There are two kinds of people I’m just never going to agree with:
People who don’t like leftovers.
People who don’t like vegetables.
If you identify as one of those types, we can probably be friends, but you may not want to come eat at my house. If you identify with both of those statements, well, we can still be friends but I’m going to judge you, harshly.
I won’t address the issues with leftovers today, but I do want to talk about vegetables. If you say you don’t like them, then the only explanation I can think of is that you are just doing them wrong. Why do people hate vegetables so much? Why don’t they get more love? Sure, this may be the era of superfoods like kale, and ok, we’ve discovered how to turn cauliflower into almost anything, but I want everyone to be excited about vegetables for what they are, not just trying to rationalize eating them for wellness or using them as virtuous replacements for other ingredients.
Vegetables are delicious! I mean, truly, the flavor and variety is so astonishing! Why can’t they get more starring roles?
I think about this a lot whenever I go out to eat. The meat dishes on the menu sound good, sure, but I always find myself drawn to the appetizers or vegetable sides, where the more interesting things are happening. Oh, you roasted a chicken and paired it with mashed potatoes? Yawn. I can do that. You turned broccoli into tacos? HOW DID YOU DO THAT?? I MUST TRY IT!
When I was in London this past Winter I went to dinner at Gunpowder, an Indian restaurant on the South Bank near Tower Bridge. I ordered the mustard fish and the mustard broccoli (I guess I just like mustard?). The fish was incredible, full of flavor and steamed to perfection in a banana leaf. But it was the broccoli that grabbed my attention. What I had expected to be a simple plate of grilled veggies came out as a pile of thick, charred broccoli stems arrayed atop an orangey, spiced sauce and accompanied by a steak knife. A steak knife! Anytime you get a knife with your veggies, you know it’s gonna be fun. I think the man sitting next to me agreed. We both uttered a “whoa” when the server placed the broccoli in front of me, and looked at each other in shared admiration of broccoli asserting itself in such a way.
The knife turned out to be necessary for breaking down the florets, which were large enough that I felt like I was doing cruciferous butchery. The sauce revealed itself to be a tikka masala-ish mixture that paired so well with the smoky, charred broccoli, I was kind of astounded that I’ve only ever had it with chicken. Why does it never get paired with veggies? It’s the perfect compliment. I mean, especially for cauliflower, which just tastes like whatever you add to it, right? But the broccoli added just enough of a bitter contrast to really counter the rich, creamy sauce. I loved it so much I knew I’d be adding it to my home repertoire of main dishes.
And here we are! I roasted the broccoli for simplicity and because I don’t have a grill. You can finish it under the broiler if you really want that charred, smoky flavor. The sauce is a fairly basic tikka masala, and served with a side of rice, makes a really full, rich meal for a weeknight that nevertheless won’t weigh you down. I think the sauce would also be excellent on it’s own to have in your arsenal, for nights when you’ve got some meat, tofu, or really anything extra sitting around that needs a little help (see? Leftovers! Maybe I am addressing that issue today).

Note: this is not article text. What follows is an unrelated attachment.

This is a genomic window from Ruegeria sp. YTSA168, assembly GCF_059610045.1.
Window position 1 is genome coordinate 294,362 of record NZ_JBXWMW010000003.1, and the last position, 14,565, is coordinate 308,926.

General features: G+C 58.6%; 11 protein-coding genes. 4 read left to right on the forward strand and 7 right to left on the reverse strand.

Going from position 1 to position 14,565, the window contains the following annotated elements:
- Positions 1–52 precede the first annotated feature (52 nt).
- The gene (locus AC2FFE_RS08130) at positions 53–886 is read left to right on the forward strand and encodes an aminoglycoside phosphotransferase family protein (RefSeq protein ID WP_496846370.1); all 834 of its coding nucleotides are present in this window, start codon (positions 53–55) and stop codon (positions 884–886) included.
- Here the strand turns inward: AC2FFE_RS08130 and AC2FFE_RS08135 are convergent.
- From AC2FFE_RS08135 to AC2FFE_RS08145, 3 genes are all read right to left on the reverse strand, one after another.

Roasted Mustard Broccoli & Tikka Masala Sauce
For the Mustard Roasted Broccoli:
2 small heads broccoli, broken into florets (or cut into thick steaks)
1/2 cup plain greek yogurt
olive oil, plus more for pan
1 tbs whole grain mustard
1 1/2 tsp smoked paprika
1/2 tsp amchoor powder
1 tsp cumin
1 tsp turmeric
For the Tikka Masala sauce:
3 tbs ghee (or butter)
1 small white onion, thinly sliced
1/4 cup tomato paste
6 cardamom pods
3 dried chiles de arbol
1 tsp ground ginger
2 tsp turmeric
1 tsp garam masala
1 tsp ground coriander
1 tsp cumin
2 tsp kosher salt
1 28 oz can whole peeled tomatoes
2 cups heavy cream
3/4 cup chopped cilantro, plus more for serving
Make the tikka masala sauce: heat ghee in a large pot over medium heat. Add the onion, tomato paste, cardamom pods and chiles, and cook until onions are softened a bit, about 5 minutes. Add in the spices and salt and cook another 4 minutes, until spices start to darken and turn fragrant.
Add in the tomatoes and their juice and cook for 10 minutes, stirring frequently and smashing the tomatoes against the sides of the pot with your spoon to break them up as they cook.
Add in the heavy cream and cilantro and stir everything together. Simmer 40 minutes, until starting to thicken.
Remove sauce from heat and blend until smooth, using a blender or immersion blender. Return to the heat and simmer another 20 minutes.
While the sauce is simmering, make the broccoli: heat oven to 400 degrees. Bring a large pot of well salted water to a boil, then blanch the broccoli florets, two minutes, until bright green. Drain and dry with paper towels.
In a large mixing bowl, whisk together the yogurt, mustard, paprika, amchoor, cumin and turmeric with enough olive oil to form a thick marinade, about 2 tablespoons. Add the blanched broccoli to the bowl and toss to coat everything thoroughly.
Grease a rimmed baking sheet and spread the broccoli in an even layer. Roast for 15-20 minutes until crispy and starting to char at the tips (you can finish under the broiler if you want a little more char).
To serve, Spoon a thick layer of the sauce in the bottom of a serving dish and arrange the broccoli on top. Garnish with cilantro and serve hot.